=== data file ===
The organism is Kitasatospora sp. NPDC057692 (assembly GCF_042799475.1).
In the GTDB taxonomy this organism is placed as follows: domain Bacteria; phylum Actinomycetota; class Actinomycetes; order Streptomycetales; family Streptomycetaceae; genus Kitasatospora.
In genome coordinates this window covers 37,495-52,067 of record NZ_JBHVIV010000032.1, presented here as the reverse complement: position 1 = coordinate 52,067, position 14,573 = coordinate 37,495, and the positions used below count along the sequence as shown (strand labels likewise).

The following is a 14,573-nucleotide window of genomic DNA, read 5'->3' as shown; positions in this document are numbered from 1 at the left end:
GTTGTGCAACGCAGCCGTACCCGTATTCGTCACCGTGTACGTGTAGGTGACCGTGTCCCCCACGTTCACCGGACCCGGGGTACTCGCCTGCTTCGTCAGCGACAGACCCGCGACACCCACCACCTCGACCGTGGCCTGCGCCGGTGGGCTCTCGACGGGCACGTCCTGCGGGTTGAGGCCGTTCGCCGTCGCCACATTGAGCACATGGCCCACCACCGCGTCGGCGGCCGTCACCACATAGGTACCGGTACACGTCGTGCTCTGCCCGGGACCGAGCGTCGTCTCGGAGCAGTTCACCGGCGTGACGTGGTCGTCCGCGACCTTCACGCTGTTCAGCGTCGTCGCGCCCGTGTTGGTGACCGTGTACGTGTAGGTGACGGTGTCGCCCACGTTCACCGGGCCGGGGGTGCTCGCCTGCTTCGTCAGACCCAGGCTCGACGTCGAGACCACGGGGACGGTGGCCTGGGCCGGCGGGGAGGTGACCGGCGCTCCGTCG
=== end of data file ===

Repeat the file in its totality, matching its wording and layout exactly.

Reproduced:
The organism is Kitasatospora sp. NPDC057692 (assembly GCF_042799475.1).
In the GTDB taxonomy this organism is placed as follows: domain Bacteria; phylum Actinomycetota; class Actinomycetes; order Streptomycetales; family Streptomycetaceae; genus Kitasatospora.
In genome coordinates this window covers 37,495-52,067 of record NZ_JBHVIV010000032.1, presented here as the reverse complement: position 1 = coordinate 52,067, position 14,573 = coordinate 37,495, and the positions used below count along the sequence as shown (strand labels likewise).

The following is a 14,573-nucleotide window of genomic DNA, read 5'->3' as shown; positions in this document are numbered from 1 at the left end:
GTTGTGCAACGCAGCCGTACCCGTATTCGTCACCGTGTACGTGTAGGTGACCGTGTCCCCCACGTTCACCGGACCCGGGGTACTCGCCTGCTTCGTCAGCGACAGACCCGCGACACCCACCACCTCGACCGTGGCCTGCGCCGGTGGGCTCTCGACGGGCACGTCCTGCGGGTTGAGGCCGTTCGCCGTCGCCACATTGAGCACATGGCCCACCACCGCGTCGGCGGCCGTCACCACATAGGTACCGGTACACGTCGTGCTCTGCCCGGGACCGAGCGTCGTCTCGGAGCAGTTCACCGGCGTGACGTGGTCGTCCGCGACCTTCACGCTGTTCAGCGTCGTCGCGCCCGTGTTGGTGACCGTGTACGTGTAGGTGACGGTGTCGCCCACGTTCACCGGGCCGGGGGTGCTCGCCTGCTTCGTCAGACCCAGGCTCGACGTCGAGACCACGGGGACGGTGGCCTGGGCCGGCGGGGAGGTGACCGGCGCTCCGTCG